The Financial Services Authority and the Financial Services Ombudsman Scheme have proposed that the Insurance Ombudsman's jurisdiction should be extended to cover small businesses' insurance complaints.
In their latest consultation document, the FSA and FSOS said firms with under five employees or an annual turnover under £1 million should be allowed to take complaints to the Insurance Ombudsman.
Recently, it was proposed that brokers would have to pay a £500 levy every time they were subject to a complaint to the Ombudsman. With 3.2 million small businesses in the UK last year, this could mean an increased regulatory bill for brokers.
The document says: "We recognise that this will be a new departure for the insurance sector, but believe that there is a compelling case for extending this to all financial industry sectors."
The ABI gave the proposals cautious backing. Deputy director general Tony Baker said: "There has always been a gap that the Ombudsman has been keen to plug. Where a small company is really the equivalent of an individual, I don't think the insurance industry would disagree with that.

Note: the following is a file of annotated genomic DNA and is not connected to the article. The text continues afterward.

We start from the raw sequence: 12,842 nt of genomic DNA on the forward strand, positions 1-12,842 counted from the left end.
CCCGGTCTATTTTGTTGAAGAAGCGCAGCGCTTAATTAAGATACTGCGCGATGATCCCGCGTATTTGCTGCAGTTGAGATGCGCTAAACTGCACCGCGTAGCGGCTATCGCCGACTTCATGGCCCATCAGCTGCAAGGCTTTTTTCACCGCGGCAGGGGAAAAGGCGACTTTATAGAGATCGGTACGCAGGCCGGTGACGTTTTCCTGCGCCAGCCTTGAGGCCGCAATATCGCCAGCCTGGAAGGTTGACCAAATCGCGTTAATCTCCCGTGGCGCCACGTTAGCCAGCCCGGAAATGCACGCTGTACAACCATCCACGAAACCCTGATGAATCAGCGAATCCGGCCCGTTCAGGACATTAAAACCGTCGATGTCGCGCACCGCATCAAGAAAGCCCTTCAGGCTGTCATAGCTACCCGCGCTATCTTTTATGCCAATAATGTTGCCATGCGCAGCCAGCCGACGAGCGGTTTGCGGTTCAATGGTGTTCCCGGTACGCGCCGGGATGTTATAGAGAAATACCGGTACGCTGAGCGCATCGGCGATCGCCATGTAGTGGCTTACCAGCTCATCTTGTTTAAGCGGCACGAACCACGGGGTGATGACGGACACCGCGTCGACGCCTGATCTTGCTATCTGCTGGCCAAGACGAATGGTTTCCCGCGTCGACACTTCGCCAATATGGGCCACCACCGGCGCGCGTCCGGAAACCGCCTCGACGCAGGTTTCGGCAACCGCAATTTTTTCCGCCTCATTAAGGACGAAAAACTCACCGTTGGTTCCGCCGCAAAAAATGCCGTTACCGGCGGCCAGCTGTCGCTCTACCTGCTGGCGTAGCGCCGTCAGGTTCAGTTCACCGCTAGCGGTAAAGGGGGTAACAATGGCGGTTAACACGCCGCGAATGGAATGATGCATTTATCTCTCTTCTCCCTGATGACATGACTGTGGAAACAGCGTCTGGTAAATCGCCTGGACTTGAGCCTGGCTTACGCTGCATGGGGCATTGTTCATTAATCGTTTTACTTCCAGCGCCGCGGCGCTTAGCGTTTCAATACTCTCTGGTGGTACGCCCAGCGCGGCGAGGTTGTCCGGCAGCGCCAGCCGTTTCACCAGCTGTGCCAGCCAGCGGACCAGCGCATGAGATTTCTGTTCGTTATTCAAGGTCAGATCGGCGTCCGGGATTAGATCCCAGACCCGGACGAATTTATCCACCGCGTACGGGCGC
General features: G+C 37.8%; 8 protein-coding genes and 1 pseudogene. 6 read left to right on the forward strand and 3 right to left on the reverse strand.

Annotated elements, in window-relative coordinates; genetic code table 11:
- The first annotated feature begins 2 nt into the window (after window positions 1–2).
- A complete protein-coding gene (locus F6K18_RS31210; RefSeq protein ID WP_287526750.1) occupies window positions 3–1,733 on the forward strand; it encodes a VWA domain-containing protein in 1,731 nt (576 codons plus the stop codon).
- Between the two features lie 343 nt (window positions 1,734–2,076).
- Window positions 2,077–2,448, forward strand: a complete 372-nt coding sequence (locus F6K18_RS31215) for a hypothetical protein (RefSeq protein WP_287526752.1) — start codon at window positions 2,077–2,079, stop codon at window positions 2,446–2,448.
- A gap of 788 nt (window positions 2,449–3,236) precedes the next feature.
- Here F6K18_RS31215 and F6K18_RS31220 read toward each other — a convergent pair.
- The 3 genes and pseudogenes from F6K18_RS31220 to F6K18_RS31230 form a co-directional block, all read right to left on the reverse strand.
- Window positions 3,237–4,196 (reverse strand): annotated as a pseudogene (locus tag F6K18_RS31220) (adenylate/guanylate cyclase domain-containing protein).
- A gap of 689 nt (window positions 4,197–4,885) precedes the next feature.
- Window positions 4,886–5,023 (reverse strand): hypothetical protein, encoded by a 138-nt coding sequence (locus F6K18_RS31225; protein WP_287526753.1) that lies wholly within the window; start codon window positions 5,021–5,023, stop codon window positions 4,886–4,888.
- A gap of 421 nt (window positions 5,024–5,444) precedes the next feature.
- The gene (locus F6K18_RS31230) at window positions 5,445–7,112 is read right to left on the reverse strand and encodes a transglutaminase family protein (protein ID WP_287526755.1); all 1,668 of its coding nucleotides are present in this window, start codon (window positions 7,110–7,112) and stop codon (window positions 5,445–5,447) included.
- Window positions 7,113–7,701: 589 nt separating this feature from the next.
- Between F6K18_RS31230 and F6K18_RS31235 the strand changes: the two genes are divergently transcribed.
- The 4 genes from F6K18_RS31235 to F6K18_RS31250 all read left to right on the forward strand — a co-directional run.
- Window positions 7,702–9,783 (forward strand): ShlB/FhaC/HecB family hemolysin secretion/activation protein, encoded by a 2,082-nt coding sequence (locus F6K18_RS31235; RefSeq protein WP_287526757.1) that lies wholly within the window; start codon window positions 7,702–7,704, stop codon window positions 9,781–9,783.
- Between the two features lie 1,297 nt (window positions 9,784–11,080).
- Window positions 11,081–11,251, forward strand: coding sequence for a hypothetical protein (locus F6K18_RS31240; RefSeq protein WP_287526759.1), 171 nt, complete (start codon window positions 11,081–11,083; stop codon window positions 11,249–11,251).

"It is a question of drawing a line where the companies are professional enough and big enough to take responsibility for their own acts. It is about finding the right line.
"The levels proposed by the FSA and FSOS seem sensible, but we are checking with our members to see if it corresponds with their views."
Another key FSA/FSOS proposal was that the ombudsman should accept third party complaints. This would mean the following groups having the right to complain to the Ombudsman:
- insured persons – even if they are not the policyholders (eg named drivers on a car insurance policy)
- people giving a guarantee or security for a loan or a mortgage
- traders who rely on a cheque guarantee card
- beneficiaries where the firm is trustee of an estate, provided the complaint is made jointly by all the people concerned.
q See page five for new Insurance Ombudsman.